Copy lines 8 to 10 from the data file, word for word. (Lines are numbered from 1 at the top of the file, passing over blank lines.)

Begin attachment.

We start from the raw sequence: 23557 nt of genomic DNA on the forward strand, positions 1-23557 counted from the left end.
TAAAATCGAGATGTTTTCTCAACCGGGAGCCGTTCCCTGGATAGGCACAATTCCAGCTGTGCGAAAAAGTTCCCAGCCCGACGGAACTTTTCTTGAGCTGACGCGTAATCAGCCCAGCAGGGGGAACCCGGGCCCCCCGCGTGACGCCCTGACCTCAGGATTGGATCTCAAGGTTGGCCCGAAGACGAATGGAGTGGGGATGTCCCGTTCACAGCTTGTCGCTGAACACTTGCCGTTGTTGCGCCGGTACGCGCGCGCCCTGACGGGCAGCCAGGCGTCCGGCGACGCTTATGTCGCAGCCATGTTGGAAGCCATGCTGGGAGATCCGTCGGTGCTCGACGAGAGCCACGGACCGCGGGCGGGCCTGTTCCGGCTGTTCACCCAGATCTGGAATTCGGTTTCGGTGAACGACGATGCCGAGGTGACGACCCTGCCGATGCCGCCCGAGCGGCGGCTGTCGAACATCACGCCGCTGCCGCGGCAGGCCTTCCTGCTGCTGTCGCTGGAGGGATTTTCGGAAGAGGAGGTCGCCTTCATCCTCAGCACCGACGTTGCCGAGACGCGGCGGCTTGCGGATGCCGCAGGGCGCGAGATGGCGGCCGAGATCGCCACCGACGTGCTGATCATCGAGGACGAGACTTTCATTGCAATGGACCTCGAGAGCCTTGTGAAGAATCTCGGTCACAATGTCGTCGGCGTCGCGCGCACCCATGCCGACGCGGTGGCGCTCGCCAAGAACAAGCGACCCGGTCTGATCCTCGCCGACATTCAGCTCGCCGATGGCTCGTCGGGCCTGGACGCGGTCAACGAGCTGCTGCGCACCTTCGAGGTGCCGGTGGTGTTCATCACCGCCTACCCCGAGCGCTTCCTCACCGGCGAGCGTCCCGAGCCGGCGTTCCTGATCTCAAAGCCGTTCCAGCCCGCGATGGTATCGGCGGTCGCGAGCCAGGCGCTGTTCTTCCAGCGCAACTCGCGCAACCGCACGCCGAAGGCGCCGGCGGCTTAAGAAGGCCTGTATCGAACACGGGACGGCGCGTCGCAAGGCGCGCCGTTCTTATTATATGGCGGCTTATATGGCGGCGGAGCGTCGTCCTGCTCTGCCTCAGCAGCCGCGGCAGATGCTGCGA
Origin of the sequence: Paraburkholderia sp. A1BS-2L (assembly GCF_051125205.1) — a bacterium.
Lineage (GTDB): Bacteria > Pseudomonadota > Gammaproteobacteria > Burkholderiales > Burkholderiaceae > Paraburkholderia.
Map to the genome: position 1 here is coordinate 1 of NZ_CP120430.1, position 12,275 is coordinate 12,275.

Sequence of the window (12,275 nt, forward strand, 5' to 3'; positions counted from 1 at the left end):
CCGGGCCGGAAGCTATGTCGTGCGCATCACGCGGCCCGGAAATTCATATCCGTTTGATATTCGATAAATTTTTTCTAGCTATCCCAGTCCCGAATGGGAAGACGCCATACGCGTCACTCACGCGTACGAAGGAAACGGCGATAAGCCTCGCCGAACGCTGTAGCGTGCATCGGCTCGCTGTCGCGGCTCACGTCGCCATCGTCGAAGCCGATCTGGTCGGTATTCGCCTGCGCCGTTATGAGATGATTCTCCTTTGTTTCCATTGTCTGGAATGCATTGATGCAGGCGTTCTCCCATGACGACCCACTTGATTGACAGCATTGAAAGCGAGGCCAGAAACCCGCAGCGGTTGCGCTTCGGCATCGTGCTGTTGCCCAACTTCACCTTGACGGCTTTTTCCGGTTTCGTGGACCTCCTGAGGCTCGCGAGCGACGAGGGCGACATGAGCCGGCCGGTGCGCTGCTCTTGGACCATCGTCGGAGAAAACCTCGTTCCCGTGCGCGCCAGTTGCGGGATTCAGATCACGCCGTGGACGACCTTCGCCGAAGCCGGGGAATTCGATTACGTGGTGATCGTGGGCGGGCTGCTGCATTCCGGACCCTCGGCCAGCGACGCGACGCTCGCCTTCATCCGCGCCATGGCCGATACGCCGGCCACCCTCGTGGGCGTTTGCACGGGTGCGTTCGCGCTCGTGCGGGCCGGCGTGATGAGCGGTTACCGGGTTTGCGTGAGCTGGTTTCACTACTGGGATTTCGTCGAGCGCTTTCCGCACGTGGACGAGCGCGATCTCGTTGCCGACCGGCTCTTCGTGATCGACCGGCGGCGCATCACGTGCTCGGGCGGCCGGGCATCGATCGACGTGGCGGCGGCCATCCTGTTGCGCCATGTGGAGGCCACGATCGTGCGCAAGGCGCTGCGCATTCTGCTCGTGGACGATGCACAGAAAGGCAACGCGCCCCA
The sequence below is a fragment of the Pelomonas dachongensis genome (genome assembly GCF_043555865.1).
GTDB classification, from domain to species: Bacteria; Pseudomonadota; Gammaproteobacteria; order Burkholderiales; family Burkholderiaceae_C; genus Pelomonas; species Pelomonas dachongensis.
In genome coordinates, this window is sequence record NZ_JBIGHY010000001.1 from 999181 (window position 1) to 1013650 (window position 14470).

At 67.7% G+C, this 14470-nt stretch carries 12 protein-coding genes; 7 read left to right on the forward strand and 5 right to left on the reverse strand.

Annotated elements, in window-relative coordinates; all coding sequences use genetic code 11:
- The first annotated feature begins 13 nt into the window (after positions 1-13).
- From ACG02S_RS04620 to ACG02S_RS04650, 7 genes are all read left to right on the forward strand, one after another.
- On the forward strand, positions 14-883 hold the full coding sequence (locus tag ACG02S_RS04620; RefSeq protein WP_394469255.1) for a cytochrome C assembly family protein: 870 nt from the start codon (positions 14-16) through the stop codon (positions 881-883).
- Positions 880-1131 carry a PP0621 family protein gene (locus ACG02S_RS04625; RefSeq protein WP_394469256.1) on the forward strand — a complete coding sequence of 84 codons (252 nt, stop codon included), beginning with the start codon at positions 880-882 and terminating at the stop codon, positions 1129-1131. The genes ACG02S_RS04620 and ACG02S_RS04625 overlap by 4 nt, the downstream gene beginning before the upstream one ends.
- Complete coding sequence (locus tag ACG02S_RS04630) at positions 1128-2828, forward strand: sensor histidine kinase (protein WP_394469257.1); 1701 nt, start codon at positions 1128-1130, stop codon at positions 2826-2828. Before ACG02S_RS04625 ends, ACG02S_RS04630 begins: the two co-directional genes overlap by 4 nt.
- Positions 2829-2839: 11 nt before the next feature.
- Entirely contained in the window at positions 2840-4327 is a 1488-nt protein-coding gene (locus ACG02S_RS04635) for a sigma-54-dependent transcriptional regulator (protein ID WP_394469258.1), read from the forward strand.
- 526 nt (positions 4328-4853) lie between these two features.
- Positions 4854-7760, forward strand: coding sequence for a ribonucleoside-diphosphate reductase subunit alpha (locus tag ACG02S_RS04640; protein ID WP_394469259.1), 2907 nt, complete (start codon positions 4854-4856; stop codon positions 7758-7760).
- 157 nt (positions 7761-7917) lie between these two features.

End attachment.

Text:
The sequence below is a fragment of the Pelomonas dachongensis genome (genome assembly GCF_043555865.1).
GTDB classification, from domain to species: Bacteria; Pseudomonadota; Gammaproteobacteria; order Burkholderiales; family Burkholderiaceae_C; genus Pelomonas; species Pelomonas dachongensis.
In genome coordinates, this window is sequence record NZ_JBIGHY010000001.1 from 999181 (window position 1) to 1013650 (window position 14470).